I recently shaved off my goatee due to a terrible shaving accident. I was able to salvage a reasonable “jazz dot” from the remains of my facial manhood. (You may know this type of facial hair as an “imperial”, “royale”, “soul patch” or “nubbin”). So what does this somewhat personal information have to do with marketing? Hang in there while I spin another fascinating and insightful yarn.
My “jazz dot” is my personal homage to my former life as a touring blues musician. It also is a nod to to some of my favorite musicians. What I didn’t know was that this style of facial hair was historically worn by French officers as a badge or adornment of military rank or status (thank you wikipedia).
However, last week a 10 year old kid in my neighborhood looked at my fabulous soul patch and said, “You have Hitler’s moustache but it’s on your chin!”.
This kid had his own unique perception of my look – with none of the understanding behind my intention or my own perception. He simply dealt with what he saw and framed it within his own point of reference.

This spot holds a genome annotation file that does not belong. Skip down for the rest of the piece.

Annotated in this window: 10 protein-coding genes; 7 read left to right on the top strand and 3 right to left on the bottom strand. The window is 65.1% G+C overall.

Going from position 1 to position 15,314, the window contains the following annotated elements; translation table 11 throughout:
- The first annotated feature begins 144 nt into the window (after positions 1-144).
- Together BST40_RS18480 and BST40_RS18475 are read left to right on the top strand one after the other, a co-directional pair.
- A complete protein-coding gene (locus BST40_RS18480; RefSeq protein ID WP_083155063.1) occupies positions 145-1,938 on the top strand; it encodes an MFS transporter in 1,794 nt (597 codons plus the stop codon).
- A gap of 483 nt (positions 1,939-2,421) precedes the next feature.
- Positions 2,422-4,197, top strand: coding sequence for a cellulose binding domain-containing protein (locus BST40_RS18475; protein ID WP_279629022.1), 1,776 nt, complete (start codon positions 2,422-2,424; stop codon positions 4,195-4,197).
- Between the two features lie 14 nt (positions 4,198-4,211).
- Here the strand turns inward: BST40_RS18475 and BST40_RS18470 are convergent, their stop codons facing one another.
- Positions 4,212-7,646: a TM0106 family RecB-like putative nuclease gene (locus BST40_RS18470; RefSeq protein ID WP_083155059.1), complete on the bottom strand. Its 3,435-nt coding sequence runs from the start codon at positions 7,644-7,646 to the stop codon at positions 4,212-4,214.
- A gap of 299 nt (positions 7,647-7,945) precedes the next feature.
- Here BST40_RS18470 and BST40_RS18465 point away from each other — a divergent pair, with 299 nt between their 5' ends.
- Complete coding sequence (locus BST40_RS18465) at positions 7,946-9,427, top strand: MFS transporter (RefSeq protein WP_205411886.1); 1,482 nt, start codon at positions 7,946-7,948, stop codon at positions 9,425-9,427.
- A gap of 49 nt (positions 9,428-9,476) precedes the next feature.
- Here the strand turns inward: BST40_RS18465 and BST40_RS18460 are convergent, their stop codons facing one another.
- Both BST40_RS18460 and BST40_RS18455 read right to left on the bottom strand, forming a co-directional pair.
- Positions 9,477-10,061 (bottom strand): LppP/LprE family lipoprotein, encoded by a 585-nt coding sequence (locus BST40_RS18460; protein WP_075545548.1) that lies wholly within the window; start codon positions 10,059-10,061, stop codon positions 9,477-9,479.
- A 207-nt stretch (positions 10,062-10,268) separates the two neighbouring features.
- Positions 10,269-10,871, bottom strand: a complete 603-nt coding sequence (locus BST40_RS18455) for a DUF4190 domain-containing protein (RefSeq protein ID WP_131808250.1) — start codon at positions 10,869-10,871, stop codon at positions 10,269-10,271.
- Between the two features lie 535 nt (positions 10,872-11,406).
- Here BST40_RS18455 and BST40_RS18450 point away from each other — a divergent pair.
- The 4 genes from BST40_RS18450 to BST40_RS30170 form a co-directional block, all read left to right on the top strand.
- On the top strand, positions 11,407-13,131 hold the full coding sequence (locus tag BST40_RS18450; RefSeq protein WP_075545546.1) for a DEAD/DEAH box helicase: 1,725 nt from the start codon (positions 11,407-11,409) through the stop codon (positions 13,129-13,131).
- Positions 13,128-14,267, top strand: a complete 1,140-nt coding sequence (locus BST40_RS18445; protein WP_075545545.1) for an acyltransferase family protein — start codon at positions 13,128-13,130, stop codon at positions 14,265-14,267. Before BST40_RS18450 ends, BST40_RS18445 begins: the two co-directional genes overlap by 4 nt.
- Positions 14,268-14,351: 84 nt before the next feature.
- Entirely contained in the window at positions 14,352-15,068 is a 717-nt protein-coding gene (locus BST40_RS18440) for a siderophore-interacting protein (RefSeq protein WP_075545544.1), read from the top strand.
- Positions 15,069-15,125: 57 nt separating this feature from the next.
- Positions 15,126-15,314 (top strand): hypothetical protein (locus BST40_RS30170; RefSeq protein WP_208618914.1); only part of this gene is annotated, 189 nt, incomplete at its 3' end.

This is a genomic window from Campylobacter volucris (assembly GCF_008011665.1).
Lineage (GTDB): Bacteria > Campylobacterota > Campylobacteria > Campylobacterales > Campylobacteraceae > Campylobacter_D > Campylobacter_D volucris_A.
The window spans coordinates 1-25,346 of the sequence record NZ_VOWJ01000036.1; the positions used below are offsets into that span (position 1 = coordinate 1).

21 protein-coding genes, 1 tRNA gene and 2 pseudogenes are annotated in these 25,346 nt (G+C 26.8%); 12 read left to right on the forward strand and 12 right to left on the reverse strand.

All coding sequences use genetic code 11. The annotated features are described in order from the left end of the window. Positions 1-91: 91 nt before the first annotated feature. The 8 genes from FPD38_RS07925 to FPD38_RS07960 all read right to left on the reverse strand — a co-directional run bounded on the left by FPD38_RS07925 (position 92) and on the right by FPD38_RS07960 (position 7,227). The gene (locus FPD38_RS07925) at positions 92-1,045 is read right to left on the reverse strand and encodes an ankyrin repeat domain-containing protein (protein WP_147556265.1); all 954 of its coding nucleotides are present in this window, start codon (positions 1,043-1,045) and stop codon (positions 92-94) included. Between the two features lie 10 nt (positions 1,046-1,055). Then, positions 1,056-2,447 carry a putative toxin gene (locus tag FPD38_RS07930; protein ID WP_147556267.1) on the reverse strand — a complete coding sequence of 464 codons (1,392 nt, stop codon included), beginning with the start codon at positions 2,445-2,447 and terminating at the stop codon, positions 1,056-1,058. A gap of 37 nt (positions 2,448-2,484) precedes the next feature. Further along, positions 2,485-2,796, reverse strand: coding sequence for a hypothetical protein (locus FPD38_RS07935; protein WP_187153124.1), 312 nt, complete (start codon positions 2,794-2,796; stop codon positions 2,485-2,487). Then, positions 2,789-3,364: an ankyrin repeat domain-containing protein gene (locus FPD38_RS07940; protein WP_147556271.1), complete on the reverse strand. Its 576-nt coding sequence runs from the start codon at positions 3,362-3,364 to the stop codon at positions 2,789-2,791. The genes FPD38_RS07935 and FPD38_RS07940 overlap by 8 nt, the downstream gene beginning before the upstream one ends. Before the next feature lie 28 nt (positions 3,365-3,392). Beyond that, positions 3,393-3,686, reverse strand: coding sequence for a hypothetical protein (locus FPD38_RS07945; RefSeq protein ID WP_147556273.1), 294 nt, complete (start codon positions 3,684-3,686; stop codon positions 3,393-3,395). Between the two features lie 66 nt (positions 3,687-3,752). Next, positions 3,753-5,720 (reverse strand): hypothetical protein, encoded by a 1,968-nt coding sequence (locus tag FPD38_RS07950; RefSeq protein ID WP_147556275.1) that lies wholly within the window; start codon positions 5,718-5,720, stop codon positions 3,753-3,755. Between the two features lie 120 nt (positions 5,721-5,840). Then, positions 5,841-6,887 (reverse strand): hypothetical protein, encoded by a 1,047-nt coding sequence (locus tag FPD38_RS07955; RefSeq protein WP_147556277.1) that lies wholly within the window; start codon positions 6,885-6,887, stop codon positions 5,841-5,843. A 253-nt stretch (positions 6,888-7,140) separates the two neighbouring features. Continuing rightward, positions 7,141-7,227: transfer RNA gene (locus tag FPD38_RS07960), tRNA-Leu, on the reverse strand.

As marketing people we often generalize or stereotype target audiences, lumping them together into like-minded groups and presenting them with a message that we believe will come though loud and clear to the majority of the constituents within each group. We expect their point of reference and perception to match ours and receive the message we intend.
In reality, there is simply no way to predict how someone will translate and perceive your carefully researched and thought-out concept. You have no idea how each person’s personal experience and points of reference will impact the meaning of your communication.
Until marketing communication can truly be “one to one” this limitation will continue to exist. The good news is that the majority of your audience will “get it”. The others will probably compare you to Hitler.